{
         FC_CAL_Bit_High_DDR(%a_SEG_PORT, %a_SEG_TRIS, %a_SEG_PIN6);
      }
      else
      {
         FC_CAL_Bit_Low_DDR(%a_SEG_PORT, %a_SEG_TRIS, %a_SEG_PIN6);
      }

      if (cSegmentValue & 0x80)
      {
         FC_CAL_Bit_High_DDR(%a_SEG_PORT, %a_SEG_TRIS, %a_SEG_PIN7);
      }
      else
      {
         FC_CAL_Bit_Low_DDR(%a_SEG_PORT, %a_SEG_TRIS, %a_SEG_PIN7);
      }

      FC_CAL_Bit_High_DDR(%a_COM_PORT, %a_COM_TRIS, %a_COM_PIN);

#endif

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« Reply #5 on: February 07, 2015, 02:58:18 am »
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Does your code do anything to the display?

Posted on: February 07, 2015, 10:40:10 am
Inside of the poured epoxy you might be able to see a chip and read the part number. This is a common driver for those guys.

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Posted on: February 07, 2015, 10:53:33 am
Of course you can always just buy a few here for experimenting. Make sure you find a common anode driver for it.

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« Reply #6 on: February 07, 2015, 08:05:55 pm »
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I had a look at the display but it's a 12 pin mine is a 7 pin. I know how to run 12 pin displays and I think that I have figured out how to get this 5 pin running too but like I said it's not a priority for me at this point in time and I just want to understand how to get it to work, so I'll be experimenting on it when time permits. Right now I have a clock that point blank refuses to work with the 16f690 yet works 100% with the 16f877a and that's got me doing some head banging  Grin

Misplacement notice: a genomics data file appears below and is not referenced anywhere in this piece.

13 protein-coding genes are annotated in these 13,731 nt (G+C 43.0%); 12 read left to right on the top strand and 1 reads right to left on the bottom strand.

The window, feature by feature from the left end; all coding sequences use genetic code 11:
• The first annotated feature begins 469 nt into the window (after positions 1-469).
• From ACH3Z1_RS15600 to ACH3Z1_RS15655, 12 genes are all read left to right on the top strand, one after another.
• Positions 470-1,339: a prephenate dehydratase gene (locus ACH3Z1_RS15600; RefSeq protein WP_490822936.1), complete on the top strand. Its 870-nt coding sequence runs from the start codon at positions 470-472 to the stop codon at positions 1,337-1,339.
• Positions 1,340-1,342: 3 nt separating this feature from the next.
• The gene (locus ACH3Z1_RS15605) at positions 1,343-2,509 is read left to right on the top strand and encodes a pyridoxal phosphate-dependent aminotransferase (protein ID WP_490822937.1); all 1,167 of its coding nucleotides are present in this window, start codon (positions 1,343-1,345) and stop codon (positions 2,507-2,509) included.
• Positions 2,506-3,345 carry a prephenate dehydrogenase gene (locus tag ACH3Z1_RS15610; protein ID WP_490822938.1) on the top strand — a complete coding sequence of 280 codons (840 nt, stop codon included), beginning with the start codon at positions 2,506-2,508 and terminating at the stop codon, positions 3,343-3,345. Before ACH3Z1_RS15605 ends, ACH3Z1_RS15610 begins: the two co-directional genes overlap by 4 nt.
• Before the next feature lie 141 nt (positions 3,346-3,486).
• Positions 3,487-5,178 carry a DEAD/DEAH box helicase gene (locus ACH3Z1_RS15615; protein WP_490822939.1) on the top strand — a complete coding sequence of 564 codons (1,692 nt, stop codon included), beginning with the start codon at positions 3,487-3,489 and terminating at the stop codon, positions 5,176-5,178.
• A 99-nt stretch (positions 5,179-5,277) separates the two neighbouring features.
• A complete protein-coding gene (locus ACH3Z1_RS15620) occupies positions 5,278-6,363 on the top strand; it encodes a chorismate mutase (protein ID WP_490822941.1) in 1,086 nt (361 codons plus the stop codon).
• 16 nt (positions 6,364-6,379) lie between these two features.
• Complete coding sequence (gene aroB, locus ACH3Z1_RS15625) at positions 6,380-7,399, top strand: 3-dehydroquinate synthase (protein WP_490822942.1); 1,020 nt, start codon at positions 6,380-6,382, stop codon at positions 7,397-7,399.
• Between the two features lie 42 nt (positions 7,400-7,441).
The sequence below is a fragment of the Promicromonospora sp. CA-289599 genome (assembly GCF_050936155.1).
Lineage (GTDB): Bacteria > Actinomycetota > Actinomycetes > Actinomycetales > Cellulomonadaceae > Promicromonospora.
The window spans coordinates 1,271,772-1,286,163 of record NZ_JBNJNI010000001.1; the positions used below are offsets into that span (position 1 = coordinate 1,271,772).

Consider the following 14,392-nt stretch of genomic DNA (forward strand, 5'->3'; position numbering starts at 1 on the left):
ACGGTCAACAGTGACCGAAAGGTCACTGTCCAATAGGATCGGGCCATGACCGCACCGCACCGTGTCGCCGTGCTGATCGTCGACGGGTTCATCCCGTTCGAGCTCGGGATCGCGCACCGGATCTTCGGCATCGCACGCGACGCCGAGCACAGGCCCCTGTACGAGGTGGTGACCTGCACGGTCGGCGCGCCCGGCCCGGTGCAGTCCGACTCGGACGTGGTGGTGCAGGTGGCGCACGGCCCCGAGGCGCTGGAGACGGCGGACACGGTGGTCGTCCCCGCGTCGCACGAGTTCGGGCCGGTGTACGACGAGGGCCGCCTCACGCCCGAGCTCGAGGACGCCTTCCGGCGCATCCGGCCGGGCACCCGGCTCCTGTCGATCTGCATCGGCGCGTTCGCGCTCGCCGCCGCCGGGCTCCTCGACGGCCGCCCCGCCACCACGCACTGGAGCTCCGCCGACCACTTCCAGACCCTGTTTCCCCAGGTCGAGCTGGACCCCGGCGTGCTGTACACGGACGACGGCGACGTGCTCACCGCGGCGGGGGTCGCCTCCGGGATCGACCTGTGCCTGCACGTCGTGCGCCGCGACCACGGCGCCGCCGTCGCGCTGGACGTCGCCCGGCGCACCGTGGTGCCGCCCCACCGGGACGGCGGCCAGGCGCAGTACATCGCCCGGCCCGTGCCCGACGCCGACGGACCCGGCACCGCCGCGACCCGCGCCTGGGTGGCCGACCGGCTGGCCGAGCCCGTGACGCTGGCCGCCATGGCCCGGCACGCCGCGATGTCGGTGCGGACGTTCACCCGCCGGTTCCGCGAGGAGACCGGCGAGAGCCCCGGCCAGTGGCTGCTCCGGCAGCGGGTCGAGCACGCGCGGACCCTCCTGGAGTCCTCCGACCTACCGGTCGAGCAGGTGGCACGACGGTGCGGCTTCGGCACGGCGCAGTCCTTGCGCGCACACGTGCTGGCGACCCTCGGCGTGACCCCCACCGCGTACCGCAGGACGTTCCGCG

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« Last Edit: February 07, 2015, 08:08:41 pm by xavier »
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« Reply #7 on: February 08, 2015, 04:04:31 am »
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Did you have a reason for choosing the PIC16F690 chip? That device uses RB0-7 as analog inputs on some of the pins and unless you set the pins to digital, it won't work for most applications. Look on page 5, Table 2 of the spec sheet and you will find a pin summary. Then look on page 115 and see that the ADCON0 register, bit 0 must be set to 0 to have your RB ports set to digital. Then you must also set the tristate buffer to outputs. TRISB=0; in C.

That should get you back on track.

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It's all about that moment when metal that hasn't seen the light of day for generations frees itself from the soil and presents itself to me.
Let's Talk Treasure!

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« Reply #8 on: February 08, 2015, 05:49:40 am »
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I forgot to give you the code to set the ADCON0 register. Use ADCON0=0x00; for hex setup or ADCON0=0b00000000; for binary. I prefer to use binary because you can see on the ADCON0 chart that there are 8 setup bits, all of which can control the port if you set bit 0 to 1. So, if bit 0 is set to 0, the rest of the pins are invalid.

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« Reply #9 on: February 08, 2015, 09:25:58 am »
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Thanks GD

The only reason why I'm using the 16f690 is because I have one and I do not want to use a 40 pin PIC when all I really need are 14 pins, if I were using an LCD I would go for the 40 pin PIC because then I would add the date and the temperature (using a two line display with back light) I could even incorporate a GPS for automatic time and date setting. I could also put a light sensor so that the back light turns on when I turn off the lights and a host of other things but all I really need is a tic-toc that tells me the time Grin of course I could just go to the shop and buy one, sure would be a lot less stressful.  :Smiley  but then it would be like admitting defeat and I wont have that.